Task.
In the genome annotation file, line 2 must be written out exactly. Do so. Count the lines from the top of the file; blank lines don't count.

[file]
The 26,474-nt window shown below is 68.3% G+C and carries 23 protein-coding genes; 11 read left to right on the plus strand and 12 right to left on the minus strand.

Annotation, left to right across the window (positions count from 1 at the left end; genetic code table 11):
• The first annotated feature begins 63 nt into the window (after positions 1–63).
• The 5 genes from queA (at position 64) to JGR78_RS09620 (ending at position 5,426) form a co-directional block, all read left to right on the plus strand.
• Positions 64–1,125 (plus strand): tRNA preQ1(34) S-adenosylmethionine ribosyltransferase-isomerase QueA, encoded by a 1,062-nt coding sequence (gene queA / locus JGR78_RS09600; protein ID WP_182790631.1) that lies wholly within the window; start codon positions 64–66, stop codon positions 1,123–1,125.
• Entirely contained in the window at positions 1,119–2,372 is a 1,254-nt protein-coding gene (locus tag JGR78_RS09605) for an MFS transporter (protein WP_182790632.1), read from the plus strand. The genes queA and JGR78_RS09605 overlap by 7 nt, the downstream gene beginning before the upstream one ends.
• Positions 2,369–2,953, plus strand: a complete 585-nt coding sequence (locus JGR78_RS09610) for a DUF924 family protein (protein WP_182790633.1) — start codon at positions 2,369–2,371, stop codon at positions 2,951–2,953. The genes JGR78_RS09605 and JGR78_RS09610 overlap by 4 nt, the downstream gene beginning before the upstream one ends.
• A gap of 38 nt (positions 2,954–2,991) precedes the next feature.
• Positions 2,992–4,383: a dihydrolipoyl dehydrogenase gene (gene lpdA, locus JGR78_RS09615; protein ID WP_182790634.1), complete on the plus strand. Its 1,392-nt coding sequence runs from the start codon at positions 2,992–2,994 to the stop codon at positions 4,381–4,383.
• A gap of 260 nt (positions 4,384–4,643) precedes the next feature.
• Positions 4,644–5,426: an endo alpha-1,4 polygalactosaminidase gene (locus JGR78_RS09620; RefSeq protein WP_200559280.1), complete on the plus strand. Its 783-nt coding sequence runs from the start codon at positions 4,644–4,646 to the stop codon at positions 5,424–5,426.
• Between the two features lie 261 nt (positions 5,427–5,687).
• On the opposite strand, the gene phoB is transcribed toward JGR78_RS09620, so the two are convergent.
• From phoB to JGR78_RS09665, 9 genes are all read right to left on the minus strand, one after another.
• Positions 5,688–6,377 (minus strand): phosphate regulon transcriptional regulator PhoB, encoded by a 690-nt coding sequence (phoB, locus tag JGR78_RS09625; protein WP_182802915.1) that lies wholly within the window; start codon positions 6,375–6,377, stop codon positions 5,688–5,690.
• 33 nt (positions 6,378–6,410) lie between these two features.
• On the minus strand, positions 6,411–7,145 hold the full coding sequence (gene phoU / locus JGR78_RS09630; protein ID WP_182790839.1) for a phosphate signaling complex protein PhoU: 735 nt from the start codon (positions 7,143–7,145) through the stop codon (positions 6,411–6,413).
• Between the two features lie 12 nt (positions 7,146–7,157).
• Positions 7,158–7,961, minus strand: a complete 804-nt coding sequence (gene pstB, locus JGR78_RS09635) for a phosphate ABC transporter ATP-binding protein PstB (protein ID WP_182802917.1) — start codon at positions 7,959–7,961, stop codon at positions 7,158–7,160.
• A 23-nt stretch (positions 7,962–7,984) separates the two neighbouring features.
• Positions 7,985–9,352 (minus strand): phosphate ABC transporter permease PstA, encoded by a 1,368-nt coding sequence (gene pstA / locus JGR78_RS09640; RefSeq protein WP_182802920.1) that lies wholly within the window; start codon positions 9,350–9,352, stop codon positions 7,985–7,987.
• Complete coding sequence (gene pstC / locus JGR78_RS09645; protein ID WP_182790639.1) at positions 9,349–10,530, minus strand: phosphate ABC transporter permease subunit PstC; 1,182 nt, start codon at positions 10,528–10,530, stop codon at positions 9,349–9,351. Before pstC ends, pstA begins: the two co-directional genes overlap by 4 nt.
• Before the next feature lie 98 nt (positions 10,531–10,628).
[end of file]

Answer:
Annotation, left to right across the window (positions count from 1 at the left end; genetic code table 11):